Thank you for your comment and for finding EmpowHER. A really low dose of antidepressant may be just the extra support you need at this time. I had postpartum depression (PPD) around the same time (when my son was 6mo old), and went through therapy, support group, and took a very small dose of prozac. Most women find the quickest recovery in doing all three forms of treatment (individual therapy, group therapy, and medication).
Everyone is different, but it's important to take the anxiety seriously, for your health and for the sake of your little guy, especially if you're having scary "what if" thoughts. My doctor told me I needed to commit to staying on the prozac for four to six months, then we would look at it again and see about stopping the prescription. Through treatment you can learn about what is happening to you, and help learn ways to deal with the anxiety so it won't be so troublesome in the future. I don't take medication now, and haven't since my baby was small. If you truly are resistant to taking the medication, then call your doctor's office for options. Maybe individual or group talk therapy would work for you. Here is an article on PPD to help explain what could be happening. Near the bottom of the page, it explains some alternative ways to deal with anxiety associated with PPD:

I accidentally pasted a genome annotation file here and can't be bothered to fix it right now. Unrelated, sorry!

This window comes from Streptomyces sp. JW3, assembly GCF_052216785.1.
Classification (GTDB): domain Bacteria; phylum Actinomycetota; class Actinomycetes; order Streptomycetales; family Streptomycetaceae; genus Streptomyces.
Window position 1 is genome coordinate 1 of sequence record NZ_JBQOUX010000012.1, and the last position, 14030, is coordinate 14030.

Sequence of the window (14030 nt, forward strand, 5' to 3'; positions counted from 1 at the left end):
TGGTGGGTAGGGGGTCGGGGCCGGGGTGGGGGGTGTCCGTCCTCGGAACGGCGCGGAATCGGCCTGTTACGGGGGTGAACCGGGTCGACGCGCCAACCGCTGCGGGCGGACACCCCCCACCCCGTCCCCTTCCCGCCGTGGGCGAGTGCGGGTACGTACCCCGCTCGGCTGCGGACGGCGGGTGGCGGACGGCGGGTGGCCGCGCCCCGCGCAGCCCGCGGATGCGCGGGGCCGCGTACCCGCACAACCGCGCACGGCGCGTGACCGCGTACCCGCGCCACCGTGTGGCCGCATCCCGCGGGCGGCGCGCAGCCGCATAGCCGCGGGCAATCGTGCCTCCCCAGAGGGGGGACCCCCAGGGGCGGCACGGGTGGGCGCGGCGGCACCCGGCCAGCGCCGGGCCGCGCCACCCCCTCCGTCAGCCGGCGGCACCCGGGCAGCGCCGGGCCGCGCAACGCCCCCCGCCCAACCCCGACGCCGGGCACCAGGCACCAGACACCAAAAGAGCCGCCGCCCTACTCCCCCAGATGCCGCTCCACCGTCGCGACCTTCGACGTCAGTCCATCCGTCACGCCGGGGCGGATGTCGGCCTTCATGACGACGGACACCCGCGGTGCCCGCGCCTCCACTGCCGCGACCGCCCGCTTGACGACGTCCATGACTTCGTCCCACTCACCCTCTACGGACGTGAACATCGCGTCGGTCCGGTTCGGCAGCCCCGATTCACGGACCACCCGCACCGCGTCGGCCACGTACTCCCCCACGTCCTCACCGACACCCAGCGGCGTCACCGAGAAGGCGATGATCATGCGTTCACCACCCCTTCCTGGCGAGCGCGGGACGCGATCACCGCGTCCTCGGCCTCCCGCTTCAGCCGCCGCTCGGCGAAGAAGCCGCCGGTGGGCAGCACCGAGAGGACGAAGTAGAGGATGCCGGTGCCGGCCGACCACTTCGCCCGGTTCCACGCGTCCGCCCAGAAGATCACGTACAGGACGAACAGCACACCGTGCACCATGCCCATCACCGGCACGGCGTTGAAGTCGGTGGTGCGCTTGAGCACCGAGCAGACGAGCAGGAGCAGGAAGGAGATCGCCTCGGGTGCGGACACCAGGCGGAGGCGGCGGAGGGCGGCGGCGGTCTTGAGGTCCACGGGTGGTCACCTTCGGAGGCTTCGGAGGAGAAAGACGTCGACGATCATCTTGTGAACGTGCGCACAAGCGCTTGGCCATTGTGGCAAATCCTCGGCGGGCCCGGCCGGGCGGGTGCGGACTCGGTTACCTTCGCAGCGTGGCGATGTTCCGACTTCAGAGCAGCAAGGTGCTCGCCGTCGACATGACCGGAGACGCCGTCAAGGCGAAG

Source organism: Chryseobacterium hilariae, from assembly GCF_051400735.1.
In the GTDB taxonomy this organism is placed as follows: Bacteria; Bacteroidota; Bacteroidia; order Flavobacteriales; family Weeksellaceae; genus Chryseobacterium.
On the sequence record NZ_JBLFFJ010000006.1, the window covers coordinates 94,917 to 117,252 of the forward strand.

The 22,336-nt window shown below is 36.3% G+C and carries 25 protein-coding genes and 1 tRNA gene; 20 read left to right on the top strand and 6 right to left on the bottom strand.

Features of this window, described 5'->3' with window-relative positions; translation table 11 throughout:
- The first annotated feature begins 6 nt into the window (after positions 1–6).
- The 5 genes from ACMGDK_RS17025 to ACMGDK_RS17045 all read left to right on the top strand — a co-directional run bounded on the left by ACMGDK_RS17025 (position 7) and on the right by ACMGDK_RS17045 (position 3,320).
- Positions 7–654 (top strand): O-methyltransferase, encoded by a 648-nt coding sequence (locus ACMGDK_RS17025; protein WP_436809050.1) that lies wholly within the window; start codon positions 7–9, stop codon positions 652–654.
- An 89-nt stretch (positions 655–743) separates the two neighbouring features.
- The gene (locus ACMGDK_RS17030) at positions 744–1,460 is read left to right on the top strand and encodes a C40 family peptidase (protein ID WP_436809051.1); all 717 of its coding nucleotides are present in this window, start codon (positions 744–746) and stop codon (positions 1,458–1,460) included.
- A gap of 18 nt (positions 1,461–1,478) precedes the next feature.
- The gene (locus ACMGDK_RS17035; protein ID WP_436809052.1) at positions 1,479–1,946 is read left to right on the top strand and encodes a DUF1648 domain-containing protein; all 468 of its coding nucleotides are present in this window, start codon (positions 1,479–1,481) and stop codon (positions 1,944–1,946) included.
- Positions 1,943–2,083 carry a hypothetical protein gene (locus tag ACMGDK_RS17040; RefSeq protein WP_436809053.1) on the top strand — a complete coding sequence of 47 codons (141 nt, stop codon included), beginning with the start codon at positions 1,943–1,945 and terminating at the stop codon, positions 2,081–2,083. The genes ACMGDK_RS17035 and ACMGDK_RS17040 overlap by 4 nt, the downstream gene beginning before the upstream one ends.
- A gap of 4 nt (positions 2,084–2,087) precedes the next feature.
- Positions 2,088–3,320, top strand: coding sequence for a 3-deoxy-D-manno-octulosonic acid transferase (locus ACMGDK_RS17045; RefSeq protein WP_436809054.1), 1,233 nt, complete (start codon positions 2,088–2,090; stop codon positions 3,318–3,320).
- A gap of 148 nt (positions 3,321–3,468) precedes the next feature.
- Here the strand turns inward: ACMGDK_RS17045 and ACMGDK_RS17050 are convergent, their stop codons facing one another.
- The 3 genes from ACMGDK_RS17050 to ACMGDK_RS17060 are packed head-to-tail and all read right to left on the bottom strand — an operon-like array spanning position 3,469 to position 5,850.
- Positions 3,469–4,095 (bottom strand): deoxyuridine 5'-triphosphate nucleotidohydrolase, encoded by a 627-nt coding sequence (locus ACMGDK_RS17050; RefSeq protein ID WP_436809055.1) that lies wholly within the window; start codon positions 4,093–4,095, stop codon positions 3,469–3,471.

You may want to read the whole article for your own research into the condition. It also says there, if you ever have thoughts of harming yourself or the baby, get medical attention immediately--it is not something you want to mess around with. Here is a link to part III of my PPD story if you're interested in reading it:
Good luck and let us know how you're doing.

September 2, 2010 - 9:40am
EmpowHER Guest

i am currently sufferin from anxiety, its started just recently. I've been put on a really low dose of anti depresants to help me i've just took 6 days of them so far and i dont want to take them anymore. I dont want to be dependant on them. I think what has started my anxiety is the birth of my son who is now 7 months. What do u wrecking i should do???
All help welcome

September 2, 2010 - 6:24am
EmpowHER Guest

I went through something similar. Anxiety is terrible. I do exercise and stay away from caffeine, alcohol, etc.

October 4, 2009 - 2:52pm
HERWriter Guide

Dear Nicole

Thanks so much for your question!

I have good news for you. The good news is that something concrete started your anxiety and panic attacks. And this 'something' was a bad relationship. This is actually a lot better than a situation where all is well and for no discernible reason you suddenly developed panic attacks and anxiety.

It's normal for this to happen, as a response to an unhealthy situation. It's your body and mind's reaction to something bad.

I suppose I can see where that doctor was happy you were "only" having a panic attack (compared to a heart attack) but I'm sure for you, it was a horrible experience.